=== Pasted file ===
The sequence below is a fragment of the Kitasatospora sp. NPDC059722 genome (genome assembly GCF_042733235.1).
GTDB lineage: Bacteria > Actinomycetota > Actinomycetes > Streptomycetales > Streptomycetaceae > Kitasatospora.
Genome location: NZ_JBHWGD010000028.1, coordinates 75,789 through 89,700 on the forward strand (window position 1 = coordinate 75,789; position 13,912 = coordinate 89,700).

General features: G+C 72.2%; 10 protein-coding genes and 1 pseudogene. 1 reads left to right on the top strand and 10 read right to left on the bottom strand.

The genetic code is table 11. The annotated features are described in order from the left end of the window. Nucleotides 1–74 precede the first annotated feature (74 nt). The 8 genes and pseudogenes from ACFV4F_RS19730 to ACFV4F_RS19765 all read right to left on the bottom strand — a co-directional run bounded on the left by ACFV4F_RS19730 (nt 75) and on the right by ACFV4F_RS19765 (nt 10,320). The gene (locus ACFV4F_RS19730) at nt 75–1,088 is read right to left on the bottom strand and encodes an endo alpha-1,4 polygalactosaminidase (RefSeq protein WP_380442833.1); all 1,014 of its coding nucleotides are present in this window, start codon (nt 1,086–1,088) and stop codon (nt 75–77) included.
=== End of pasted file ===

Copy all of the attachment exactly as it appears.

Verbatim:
The sequence below is a fragment of the Kitasatospora sp. NPDC059722 genome (genome assembly GCF_042733235.1).
GTDB lineage: Bacteria > Actinomycetota > Actinomycetes > Streptomycetales > Streptomycetaceae > Kitasatospora.
Genome location: NZ_JBHWGD010000028.1, coordinates 75,789 through 89,700 on the forward strand (window position 1 = coordinate 75,789; position 13,912 = coordinate 89,700).

General features: G+C 72.2%; 10 protein-coding genes and 1 pseudogene. 1 reads left to right on the top strand and 10 read right to left on the bottom strand.

The genetic code is table 11. The annotated features are described in order from the left end of the window. Nucleotides 1–74 precede the first annotated feature (74 nt). The 8 genes and pseudogenes from ACFV4F_RS19730 to ACFV4F_RS19765 all read right to left on the bottom strand — a co-directional run bounded on the left by ACFV4F_RS19730 (nt 75) and on the right by ACFV4F_RS19765 (nt 10,320). The gene (locus ACFV4F_RS19730) at nt 75–1,088 is read right to left on the bottom strand and encodes an endo alpha-1,4 polygalactosaminidase (RefSeq protein WP_380442833.1); all 1,014 of its coding nucleotides are present in this window, start codon (nt 1,086–1,088) and stop codon (nt 75–77) included.